Wednesday, May 13, 2015

What you see isn't always what you get.

      Over the last six months I've been trying to come up with new exciting stories about my brace just so I don't drive myself crazy explaining the same old story to everyone I meet, every single day, for the rest of my life; and I have to admit, the time I spend on my bike I love the feeling of being "normal" for just a little while.

     When I'm riding my bike I don't wear any of my bionic paraphernalia for two reasons... one: I can't make the rotation of the pedal with my brace and cuff from my nerve zapper on, and two:  they are of no help anyway.

     After I got my zapper, though very helpful in stopping me from tripping, it was as if I was wearing a sign that said I'm not normal.

I actually think I look like I'm in a prison yard here:)

     But before long, I got over it.  Then I got the brace and it stopped my leg from snapping backwards, though that too told the world I have something going on, but what...

     But when I ride I'm in heaven, because on the bike trail I'm a perfectly normal cyclist as far as the average eye can see.  I don't have to explain any challenges; I just simply ride!

   The only challenge I have is keeping my weak leg from slipping off the pedal.  But by this picture you wouldn't think this leg is weak at all.  I work very hard at keeping it strong, so physically, it isn't really weak; but I can't convince my brain of that, because sometimes when I tell my brain to move the muscle, my brain says "no way"... Not to worry; I have little screws on my pedals to stop my foot from slipping off...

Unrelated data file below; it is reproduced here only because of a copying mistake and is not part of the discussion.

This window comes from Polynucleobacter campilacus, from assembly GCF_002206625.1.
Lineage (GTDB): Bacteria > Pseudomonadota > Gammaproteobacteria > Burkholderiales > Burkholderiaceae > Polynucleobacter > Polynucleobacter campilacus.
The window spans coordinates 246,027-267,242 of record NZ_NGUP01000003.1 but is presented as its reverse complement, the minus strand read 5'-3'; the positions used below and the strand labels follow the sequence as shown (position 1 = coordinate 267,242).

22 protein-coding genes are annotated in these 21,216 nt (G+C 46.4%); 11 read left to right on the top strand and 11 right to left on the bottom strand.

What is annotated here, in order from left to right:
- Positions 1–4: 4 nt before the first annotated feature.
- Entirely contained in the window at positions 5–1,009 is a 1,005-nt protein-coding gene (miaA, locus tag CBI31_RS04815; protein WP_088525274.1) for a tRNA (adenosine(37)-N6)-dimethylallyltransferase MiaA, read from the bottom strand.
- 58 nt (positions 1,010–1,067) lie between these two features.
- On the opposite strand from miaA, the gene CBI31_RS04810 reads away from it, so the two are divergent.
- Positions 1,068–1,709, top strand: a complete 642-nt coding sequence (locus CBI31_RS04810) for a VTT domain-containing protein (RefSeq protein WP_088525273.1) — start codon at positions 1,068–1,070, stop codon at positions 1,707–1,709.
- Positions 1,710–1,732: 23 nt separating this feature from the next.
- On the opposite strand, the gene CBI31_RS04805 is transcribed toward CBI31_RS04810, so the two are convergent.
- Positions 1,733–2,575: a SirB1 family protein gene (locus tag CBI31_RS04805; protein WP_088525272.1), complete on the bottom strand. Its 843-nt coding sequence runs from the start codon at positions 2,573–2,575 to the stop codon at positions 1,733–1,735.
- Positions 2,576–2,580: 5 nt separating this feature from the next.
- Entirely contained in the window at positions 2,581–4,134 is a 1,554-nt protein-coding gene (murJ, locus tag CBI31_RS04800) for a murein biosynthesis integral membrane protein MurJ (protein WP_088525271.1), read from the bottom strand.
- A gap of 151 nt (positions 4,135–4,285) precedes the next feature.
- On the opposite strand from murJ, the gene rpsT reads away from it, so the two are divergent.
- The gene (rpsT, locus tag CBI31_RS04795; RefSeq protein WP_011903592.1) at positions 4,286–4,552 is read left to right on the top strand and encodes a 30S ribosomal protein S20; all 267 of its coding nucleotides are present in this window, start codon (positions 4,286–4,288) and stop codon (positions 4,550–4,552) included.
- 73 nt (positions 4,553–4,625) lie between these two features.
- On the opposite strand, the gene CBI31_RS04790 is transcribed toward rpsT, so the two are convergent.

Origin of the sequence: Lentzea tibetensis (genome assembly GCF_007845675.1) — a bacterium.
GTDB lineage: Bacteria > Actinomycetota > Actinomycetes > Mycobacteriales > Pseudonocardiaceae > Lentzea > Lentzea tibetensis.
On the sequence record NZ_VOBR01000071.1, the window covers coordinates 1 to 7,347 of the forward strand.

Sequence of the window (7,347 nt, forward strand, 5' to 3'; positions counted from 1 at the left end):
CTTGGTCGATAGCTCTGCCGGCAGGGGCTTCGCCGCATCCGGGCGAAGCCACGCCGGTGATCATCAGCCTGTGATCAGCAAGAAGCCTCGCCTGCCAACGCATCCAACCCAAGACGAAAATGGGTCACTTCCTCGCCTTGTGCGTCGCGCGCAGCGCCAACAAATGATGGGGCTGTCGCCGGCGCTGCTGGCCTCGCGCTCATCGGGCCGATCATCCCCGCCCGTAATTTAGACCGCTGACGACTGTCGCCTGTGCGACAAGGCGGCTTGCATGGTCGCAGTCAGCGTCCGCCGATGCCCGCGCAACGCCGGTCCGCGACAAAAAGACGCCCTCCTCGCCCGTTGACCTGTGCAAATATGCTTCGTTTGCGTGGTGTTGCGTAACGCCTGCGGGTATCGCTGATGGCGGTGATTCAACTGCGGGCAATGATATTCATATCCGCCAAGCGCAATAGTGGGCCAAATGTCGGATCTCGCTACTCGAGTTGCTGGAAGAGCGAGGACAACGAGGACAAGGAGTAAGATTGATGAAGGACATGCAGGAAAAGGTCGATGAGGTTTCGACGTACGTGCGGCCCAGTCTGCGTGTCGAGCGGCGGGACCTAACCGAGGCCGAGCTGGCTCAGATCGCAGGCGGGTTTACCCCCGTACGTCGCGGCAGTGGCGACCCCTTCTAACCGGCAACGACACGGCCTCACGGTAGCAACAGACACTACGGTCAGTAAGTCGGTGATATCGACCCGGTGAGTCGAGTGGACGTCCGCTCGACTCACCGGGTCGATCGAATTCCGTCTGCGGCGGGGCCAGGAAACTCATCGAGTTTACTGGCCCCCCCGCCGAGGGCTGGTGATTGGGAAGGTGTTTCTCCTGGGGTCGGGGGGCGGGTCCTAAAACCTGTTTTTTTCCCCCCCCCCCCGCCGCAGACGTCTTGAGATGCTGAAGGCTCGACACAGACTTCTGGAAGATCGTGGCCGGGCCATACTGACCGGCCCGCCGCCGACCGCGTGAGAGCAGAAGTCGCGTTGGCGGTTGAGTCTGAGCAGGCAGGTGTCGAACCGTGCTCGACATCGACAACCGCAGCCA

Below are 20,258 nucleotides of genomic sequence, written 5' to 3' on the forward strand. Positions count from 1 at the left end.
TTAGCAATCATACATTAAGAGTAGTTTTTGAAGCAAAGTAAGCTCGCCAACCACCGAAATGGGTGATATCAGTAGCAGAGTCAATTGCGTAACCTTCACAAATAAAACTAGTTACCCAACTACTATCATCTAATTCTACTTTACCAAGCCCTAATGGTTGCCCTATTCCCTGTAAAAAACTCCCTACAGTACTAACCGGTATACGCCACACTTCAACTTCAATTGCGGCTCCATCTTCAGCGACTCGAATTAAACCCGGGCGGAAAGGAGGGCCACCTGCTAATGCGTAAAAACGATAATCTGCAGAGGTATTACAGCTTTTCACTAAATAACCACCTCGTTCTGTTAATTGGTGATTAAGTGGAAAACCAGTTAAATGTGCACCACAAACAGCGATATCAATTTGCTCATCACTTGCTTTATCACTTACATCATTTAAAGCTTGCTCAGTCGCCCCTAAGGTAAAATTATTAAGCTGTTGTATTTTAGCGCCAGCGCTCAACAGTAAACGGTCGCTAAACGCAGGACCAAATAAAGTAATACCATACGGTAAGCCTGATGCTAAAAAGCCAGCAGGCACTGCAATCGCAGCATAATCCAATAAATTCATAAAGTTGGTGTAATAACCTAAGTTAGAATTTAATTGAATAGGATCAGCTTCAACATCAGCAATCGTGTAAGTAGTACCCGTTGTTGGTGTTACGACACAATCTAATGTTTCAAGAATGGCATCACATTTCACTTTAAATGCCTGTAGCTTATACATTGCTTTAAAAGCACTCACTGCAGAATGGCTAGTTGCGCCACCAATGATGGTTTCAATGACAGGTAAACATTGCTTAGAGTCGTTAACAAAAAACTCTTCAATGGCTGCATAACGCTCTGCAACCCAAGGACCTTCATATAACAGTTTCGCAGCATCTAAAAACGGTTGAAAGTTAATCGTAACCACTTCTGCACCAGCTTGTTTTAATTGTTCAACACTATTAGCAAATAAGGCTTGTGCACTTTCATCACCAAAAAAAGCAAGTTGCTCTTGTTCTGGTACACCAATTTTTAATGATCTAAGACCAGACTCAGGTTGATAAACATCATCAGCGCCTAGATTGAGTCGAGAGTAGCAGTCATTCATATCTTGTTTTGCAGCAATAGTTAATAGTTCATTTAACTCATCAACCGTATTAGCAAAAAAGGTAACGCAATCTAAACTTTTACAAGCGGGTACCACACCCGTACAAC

It's a good thing I'm training for the Bike To The Bay though; I learned on my ride on the Wabash Cannonball trail last week that I might need to make some adjustments, because I may "look" normal, but normal is one thing I'm not.

     A trail that doesn't cross major intersections is a breeze to ride by myself, but if I'm riding where there are cross roads I always need a second set of eyes ahead of me to warn me when on coming traffic is approaching, so I have time to down shift for the anticipated challenging re-start.

       Truth be told, that seemingly impressive ride on the Wabash Trail, where I rode seven miles both ways without stopping, didn't exactly go off without a hitch... One thing I have learned with MS is, the more taxed my body gets, the more my brain and nerves don't communicate with each other.

     We came to the intersection of downtown Whitehouse and my trainer told me there was traffic ahead, so I needed to stop. After the traffic passed, he took off. However, my brain and legs didn't want to cooperate.  The strong leg pushed the left pedal but my "weak" leg got caught up on the screws and I wasn't able to slide it up and onto the pedal.

      There I was, at a dead stop in the middle of the road.  I was so glad I wasn't with the driver in the car that was approaching me, because he was probably cussing up a storm... wait... I might have been safer in that car than in the middle of the street... He had no idea; After all, I was a "normal" rider...

     I did manage to get my keister out of the road unscathed, but not without ruffling a few feathers along the way.  Though I did learn I have some work ahead of me to solve that foot issue before the BTTB. I may not be able to fix my brain (not yet...) However, I can sure try to do something about that pedal.  But don't you worry; if there's a way, I'll find it:)

Have a great day!!


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